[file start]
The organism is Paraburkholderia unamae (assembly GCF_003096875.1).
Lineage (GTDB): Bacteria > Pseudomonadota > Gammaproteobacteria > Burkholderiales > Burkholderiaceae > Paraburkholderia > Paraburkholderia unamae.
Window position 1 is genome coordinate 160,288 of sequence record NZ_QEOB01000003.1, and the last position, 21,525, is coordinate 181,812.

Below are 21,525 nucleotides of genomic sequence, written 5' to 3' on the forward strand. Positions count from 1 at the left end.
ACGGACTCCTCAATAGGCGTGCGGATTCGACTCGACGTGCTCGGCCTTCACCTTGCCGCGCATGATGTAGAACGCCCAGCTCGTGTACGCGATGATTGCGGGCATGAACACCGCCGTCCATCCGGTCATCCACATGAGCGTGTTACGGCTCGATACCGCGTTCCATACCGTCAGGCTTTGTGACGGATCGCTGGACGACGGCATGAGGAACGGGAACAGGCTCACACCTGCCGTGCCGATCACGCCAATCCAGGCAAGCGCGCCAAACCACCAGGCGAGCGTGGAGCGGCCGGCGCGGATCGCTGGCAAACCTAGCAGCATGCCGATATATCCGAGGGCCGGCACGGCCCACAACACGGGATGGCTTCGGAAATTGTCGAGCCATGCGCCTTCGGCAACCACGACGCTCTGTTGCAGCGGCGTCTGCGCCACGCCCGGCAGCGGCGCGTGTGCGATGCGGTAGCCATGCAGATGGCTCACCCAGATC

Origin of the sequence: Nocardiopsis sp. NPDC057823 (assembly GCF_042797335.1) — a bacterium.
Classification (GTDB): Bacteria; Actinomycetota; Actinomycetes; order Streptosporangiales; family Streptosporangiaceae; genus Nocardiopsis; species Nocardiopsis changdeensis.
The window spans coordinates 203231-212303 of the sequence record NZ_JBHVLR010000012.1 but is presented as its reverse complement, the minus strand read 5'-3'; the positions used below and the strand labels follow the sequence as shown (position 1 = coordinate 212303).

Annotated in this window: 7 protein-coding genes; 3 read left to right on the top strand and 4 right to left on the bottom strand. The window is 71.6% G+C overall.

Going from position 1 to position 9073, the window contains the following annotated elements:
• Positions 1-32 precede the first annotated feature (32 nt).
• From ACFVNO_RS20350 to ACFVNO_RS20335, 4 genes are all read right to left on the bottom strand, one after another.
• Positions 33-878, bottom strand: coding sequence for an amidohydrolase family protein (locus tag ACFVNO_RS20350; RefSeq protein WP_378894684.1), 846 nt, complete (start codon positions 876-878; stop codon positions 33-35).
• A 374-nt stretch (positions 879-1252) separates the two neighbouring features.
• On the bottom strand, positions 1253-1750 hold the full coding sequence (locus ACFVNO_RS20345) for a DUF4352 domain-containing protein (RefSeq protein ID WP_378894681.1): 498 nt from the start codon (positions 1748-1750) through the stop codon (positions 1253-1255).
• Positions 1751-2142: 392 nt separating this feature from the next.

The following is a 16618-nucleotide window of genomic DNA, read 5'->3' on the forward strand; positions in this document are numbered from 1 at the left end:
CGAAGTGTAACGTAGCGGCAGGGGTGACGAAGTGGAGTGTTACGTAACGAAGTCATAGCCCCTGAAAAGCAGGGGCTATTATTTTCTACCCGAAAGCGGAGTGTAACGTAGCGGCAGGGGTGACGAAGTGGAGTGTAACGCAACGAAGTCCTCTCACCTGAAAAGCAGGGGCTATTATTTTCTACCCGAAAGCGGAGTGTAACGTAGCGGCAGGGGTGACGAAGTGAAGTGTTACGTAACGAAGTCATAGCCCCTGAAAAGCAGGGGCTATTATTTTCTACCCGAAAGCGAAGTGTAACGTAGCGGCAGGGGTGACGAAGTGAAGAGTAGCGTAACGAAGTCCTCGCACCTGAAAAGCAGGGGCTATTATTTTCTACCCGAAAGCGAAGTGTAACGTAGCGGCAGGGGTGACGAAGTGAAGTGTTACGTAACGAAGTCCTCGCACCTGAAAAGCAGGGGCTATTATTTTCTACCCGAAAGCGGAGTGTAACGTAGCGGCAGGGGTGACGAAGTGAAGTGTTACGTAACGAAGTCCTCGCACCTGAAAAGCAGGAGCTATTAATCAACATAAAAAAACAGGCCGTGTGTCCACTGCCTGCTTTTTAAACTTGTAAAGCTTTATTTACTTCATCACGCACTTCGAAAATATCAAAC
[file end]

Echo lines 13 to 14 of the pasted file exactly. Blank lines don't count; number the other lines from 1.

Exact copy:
• Positions 33-878, bottom strand: coding sequence for an amidohydrolase family protein (locus tag ACFVNO_RS20350; RefSeq protein WP_378894684.1), 846 nt, complete (start codon positions 876-878; stop codon positions 33-35).
• A 374-nt stretch (positions 879-1252) separates the two neighbouring features.